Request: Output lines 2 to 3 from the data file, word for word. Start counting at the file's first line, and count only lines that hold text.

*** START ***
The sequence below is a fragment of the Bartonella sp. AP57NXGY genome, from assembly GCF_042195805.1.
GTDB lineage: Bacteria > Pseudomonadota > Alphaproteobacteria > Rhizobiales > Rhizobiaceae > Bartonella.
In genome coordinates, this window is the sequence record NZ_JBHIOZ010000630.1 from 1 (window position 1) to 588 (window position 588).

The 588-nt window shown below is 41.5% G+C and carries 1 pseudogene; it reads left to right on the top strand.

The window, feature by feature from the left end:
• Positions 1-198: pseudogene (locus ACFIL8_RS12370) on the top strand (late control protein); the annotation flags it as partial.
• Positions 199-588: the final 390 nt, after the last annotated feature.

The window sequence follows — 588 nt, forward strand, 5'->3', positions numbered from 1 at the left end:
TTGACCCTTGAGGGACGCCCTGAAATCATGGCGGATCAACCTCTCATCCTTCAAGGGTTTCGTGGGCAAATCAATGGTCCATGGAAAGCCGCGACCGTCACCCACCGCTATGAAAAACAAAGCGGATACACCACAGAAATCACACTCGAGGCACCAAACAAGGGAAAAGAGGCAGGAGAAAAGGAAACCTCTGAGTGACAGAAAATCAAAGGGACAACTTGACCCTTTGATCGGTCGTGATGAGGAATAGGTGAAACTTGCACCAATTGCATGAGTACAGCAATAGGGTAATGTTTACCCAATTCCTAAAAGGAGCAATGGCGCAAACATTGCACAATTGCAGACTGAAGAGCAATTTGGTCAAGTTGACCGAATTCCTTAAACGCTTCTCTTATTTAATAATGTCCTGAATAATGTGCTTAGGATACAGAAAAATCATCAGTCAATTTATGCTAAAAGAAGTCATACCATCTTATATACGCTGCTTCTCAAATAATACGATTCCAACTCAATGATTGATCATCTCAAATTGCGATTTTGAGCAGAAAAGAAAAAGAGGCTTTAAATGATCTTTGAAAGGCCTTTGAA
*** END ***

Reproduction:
GTDB lineage: Bacteria > Pseudomonadota > Alphaproteobacteria > Rhizobiales > Rhizobiaceae > Bartonella.
In genome coordinates, this window is the sequence record NZ_JBHIOZ010000630.1 from 1 (window position 1) to 588 (window position 588).